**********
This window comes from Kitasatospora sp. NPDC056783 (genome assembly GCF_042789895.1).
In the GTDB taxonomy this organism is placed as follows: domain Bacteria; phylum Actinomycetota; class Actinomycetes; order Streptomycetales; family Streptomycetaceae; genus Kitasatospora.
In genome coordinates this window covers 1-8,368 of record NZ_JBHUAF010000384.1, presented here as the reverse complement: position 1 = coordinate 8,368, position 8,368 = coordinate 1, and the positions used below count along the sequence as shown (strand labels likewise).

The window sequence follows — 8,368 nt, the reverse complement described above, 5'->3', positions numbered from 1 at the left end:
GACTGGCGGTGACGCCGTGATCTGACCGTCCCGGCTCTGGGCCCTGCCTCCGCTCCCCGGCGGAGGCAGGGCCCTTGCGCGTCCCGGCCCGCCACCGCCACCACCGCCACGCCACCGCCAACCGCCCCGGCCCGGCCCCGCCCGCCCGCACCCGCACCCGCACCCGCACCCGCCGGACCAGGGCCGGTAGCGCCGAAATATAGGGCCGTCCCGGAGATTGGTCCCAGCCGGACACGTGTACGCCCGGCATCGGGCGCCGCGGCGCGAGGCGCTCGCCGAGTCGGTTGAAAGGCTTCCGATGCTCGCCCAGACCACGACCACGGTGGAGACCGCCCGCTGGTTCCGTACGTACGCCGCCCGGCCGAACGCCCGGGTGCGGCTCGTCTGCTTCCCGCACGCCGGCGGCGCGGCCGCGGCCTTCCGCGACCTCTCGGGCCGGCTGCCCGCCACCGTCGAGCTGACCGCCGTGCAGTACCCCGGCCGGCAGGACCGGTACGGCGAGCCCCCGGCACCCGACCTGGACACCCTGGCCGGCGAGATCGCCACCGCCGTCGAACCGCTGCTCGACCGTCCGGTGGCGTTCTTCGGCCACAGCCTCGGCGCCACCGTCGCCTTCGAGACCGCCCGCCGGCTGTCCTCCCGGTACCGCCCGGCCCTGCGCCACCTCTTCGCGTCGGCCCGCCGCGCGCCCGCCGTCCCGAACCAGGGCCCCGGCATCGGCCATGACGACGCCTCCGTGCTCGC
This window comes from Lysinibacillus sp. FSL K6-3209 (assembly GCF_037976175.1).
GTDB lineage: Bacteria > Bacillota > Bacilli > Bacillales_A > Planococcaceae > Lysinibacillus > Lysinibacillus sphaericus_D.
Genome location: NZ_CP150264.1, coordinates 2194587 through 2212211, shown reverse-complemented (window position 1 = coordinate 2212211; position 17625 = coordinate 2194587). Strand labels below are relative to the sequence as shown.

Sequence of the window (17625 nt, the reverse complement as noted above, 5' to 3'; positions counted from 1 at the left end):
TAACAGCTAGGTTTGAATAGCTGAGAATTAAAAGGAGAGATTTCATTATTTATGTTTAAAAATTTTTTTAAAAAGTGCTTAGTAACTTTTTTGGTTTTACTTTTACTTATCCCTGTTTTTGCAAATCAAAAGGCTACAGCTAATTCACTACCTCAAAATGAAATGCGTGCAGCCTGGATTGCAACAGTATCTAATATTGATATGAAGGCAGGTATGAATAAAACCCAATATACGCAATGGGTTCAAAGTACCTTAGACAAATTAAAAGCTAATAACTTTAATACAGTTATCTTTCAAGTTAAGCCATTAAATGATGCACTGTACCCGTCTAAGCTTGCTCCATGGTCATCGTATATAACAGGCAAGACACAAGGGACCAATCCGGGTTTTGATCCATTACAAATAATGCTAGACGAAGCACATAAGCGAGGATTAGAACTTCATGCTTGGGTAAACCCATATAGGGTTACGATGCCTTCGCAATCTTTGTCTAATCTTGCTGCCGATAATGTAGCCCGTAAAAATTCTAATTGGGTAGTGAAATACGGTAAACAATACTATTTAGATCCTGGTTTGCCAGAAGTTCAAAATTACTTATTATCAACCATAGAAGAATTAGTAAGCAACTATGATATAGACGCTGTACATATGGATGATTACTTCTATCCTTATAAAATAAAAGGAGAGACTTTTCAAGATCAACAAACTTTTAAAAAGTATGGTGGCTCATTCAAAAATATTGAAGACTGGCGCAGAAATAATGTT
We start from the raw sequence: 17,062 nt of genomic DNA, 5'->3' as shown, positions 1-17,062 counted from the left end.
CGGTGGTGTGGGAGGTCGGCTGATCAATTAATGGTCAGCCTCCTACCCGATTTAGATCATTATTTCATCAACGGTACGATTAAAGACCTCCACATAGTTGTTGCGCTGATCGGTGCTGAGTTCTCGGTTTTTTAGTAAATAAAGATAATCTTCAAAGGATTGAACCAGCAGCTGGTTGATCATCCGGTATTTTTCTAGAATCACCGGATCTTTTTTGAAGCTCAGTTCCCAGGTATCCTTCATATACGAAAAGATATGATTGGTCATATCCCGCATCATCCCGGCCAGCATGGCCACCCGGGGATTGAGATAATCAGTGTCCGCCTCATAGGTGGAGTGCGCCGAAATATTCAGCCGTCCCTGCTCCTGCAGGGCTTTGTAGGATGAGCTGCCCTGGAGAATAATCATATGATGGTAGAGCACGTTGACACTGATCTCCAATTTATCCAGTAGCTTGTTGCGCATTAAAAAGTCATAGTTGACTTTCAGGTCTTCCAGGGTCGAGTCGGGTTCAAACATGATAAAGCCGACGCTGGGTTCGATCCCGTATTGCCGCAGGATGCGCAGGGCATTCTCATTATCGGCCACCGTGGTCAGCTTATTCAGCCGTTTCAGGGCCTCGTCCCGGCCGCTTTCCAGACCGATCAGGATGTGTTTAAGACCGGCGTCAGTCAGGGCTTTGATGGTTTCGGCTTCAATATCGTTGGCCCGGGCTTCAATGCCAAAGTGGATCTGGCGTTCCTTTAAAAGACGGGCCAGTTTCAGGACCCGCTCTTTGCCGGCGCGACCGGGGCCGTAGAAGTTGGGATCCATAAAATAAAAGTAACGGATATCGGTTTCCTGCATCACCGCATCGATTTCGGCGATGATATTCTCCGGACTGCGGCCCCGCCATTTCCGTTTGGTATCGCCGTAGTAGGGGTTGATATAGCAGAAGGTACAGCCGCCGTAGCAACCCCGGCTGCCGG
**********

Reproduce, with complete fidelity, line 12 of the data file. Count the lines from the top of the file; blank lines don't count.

CGGTGGTGTGGGAGGTCGGCTGATCAATTAATGGTCAGCCTCCTACCCGATTTAGATCATTATTTCATCAACGGTACGATTAAAGACCTCCACATAGTTGTTGCGCTGATCGGTGCTGAGTTCTCGGTTTTTTAGTAAATAAAGATAATCTTCAAAGGATTGAACCAGCAGCTGGTTGATCATCCGGTATTTTTCTAGAATCACCGGATCTTTTTTGAAGCTCAGTTCCCAGGTATCCTTCATATACGAAAAGATATGATTGGTCATATCCCGCATCATCCCGGCCAGCATGGCCACCCGGGGATTGAGATAATCAGTGTCCGCCTCATAGGTGGAGTGCGCCGAAATATTCAGCCGTCCCTGCTCCTGCAGGGCTTTGTAGGATGAGCTGCCCTGGAGAATAATCATATGATGGTAGAGCACGTTGACACTGATCTCCAATTTATCCAGTAGCTTGTTGCGCATTAAAAAGTCATAGTTGACTTTCAGGTCTTCCAGGGTCGAGTCGGGTTCAAACATGATAAAGCCGACGCTGGGTTCGATCCCGTATTGCCGCAGGATGCGCAGGGCATTCTCATTATCGGCCACCGTGGTCAGCTTATTCAGCCGTTTCAGGGCCTCGTCCCGGCCGCTTTCCAGACCGATCAGGATGTGTTTAAGACCGGCGTCAGTCAGGGCTTTGATGGTTTCGGCTTCAATATCGTTGGCCCGGGCTTCAATGCCAAAGTGGATCTGGCGTTCCTTTAAAAGACGGGCCAGTTTCAGGACCCGCTCTTTGCCGGCGCGACCGGGGCCGTAGAAGTTGGGATCCATAAAATAAAAGTAACGGATATCGGTTTCCTGCATCACCGCATCGATTTCGGCGATGATATTCTCCGGACTGCGGCCCCGCCATTTCCGTTTGGTATCGCCGTAGTAGGGGTTGATATAGCAGAAGGTACAGCCGCCGTAGCAACCCCGGCTGCCGG